Before you visit shrines and temples in Japan, it is wise to learn the basic manners of praying at both places of worship. It helps you behave appropriately without getting confused or embarrassed.
How to pray at shrines
- Throw a coin into a wooden box (generally 10 or 5 yen)
- Ring the bell
- Bow deeply twice
- Clap your hands twice
- Pray & make a wish and bow deeply again
Before praying at the main shrine, make sure to purify yourself at the water basin known as Chōzuya or Temizuya. Note however, that these can also be found at temples and are not an strict indicator of a shrine.
How to use the water basin
- Take the Hishaku ladle and scoop some water.
- Pour water with your right hand over your left.
- Pour water with your left hand over your right.
- Pour water into your left hand and use it to rinse your mouth.
- Pour water over your left hand. Then turn the dipper upright so that the remaining water rinses the handle and place it back.
How to pray at temples
- Throw a coin into a wooden box (generally 10 or 5 yen)
- Ring the bell hanging
- Put your palms together silently and bow deeply
- Pray and make a wish
- Bow deeply again
Never clap your hands at temples as it is considered rude. The reason you clap your hands at shinto is to call for the kami, but because Buddha is already present, there is no need to call for Buddha. Just put your hands together in front of your body and pray silently instead. Purification at a temple is often done by covering yourself in the incense smoke from the Jokoro. It is widely believed that incense smoke has a healing effect.
8. Shinbutsu-Shugo, the mix of these two religions
Since the arrival of Buddhism in Japan during the 6th century, there was a reconstruction between the two different religions which encouraged them to merge together and create a new religious system. This is called Shinbutsu-Shugo, which regards them as a single belief system. According to Shinbutsu-Shugo beliefs, temples and shrines were sometimes built on the same premises, For example in Asakusa, Tokyo, where right next to the famous Sensoji Shrine you can find Nishinomiya Inari shrine accompanied by a Torii gate.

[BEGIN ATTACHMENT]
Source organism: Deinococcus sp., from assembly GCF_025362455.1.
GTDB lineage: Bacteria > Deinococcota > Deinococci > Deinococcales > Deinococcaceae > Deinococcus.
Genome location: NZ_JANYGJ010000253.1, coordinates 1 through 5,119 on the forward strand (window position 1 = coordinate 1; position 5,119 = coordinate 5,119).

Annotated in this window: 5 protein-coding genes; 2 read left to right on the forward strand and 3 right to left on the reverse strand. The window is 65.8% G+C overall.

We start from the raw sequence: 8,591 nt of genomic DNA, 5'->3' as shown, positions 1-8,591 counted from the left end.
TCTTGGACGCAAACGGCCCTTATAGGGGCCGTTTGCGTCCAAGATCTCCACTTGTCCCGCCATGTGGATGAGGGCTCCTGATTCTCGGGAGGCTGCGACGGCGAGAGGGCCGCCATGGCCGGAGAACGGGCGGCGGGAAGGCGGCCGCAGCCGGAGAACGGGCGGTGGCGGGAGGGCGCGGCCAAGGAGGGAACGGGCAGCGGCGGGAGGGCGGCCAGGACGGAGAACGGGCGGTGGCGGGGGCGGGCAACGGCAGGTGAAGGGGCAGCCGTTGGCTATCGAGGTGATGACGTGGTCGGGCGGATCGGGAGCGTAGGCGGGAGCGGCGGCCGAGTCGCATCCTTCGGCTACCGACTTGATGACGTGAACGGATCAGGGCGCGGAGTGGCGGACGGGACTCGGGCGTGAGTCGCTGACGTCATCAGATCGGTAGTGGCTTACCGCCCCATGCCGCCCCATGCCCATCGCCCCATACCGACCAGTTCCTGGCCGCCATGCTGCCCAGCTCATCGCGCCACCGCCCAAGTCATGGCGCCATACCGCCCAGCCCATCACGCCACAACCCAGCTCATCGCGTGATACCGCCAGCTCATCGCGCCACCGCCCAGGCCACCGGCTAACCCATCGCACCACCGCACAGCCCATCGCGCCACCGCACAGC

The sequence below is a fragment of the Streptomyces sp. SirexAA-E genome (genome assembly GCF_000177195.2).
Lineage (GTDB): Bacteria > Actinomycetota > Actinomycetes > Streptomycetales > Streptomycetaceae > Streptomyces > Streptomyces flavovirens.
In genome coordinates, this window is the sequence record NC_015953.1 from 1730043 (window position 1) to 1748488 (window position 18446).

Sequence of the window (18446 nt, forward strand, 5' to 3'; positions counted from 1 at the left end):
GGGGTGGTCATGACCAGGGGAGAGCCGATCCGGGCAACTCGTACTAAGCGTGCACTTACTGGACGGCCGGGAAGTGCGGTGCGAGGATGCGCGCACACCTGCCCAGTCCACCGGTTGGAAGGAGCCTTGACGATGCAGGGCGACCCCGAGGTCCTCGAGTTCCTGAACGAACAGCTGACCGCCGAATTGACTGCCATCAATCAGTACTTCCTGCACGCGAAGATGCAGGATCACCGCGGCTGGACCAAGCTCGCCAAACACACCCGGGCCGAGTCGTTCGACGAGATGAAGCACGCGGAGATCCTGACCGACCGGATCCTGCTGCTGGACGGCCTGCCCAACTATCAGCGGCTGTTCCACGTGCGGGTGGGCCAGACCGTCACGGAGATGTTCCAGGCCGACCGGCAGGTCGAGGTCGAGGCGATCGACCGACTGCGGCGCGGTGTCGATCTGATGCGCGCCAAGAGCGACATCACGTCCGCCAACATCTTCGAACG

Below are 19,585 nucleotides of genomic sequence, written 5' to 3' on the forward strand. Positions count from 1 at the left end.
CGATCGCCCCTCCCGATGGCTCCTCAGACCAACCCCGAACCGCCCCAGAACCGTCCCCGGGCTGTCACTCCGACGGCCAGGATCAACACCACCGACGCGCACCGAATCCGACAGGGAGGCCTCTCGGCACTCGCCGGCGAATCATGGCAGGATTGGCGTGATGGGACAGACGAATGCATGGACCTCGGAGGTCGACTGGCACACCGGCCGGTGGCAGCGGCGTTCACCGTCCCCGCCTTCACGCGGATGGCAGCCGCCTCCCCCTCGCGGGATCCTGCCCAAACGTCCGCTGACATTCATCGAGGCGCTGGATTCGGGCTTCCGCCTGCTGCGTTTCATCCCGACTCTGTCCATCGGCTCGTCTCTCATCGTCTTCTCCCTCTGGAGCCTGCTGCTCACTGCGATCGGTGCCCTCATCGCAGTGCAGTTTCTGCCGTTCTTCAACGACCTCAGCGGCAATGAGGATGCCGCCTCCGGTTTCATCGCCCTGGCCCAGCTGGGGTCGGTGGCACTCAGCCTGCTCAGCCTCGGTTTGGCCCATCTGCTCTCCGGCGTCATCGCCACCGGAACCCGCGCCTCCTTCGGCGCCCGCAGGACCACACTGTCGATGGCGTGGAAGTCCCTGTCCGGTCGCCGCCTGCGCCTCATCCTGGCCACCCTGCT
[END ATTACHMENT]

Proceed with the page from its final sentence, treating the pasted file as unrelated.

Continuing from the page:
Shrine-temples were known as jingu-ji and the fusion of Buddhism and Shintoism continued until the Meiji Period, when the Meiji government declared the formal separation of the two religions. However, the two religions still influence each other and practice side by side peacefully.
For example, hatsumode, one of the biggest annual events that originates in Japan. Hatsumode is the first visit of the year to shrines or temples to make a wish for the new year. You might have heard that Hatsumode is only for shrines, but Japanese people actually visit temples as well, and there is no big difference! They are both considered as a sacred place and an ideal spot to wish for the good fortunes for the new year regardless of personal religious background.
It is often said that Japanese people are born Shinto and that they die Buddhist and many happy rituals are regarded as shinto rituals, whereas sad occasions are seen as Buddhist rituals. For example, weddings are mostly celebrated at shrines whereas funerals generally are held at temples.
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Shintoism and Buddhism play a significant role in the present day of Japan in several aspects. Many people observe both Shintoism and Buddhism and subsequently visit both shrines and temples in their life, albeit for different occasions. You might not easily spot the existence of Shintoism and Buddhism at first sight, as religious beliefs are usually not shown clearly in public. But both Buddha and the 8 million Shinto deities are highly respected and the two beliefs co-exist peacefully together in the society. If you get a chance to visit both shrines and temples during your time in Japan, remember what you learned today and compare the differences between them!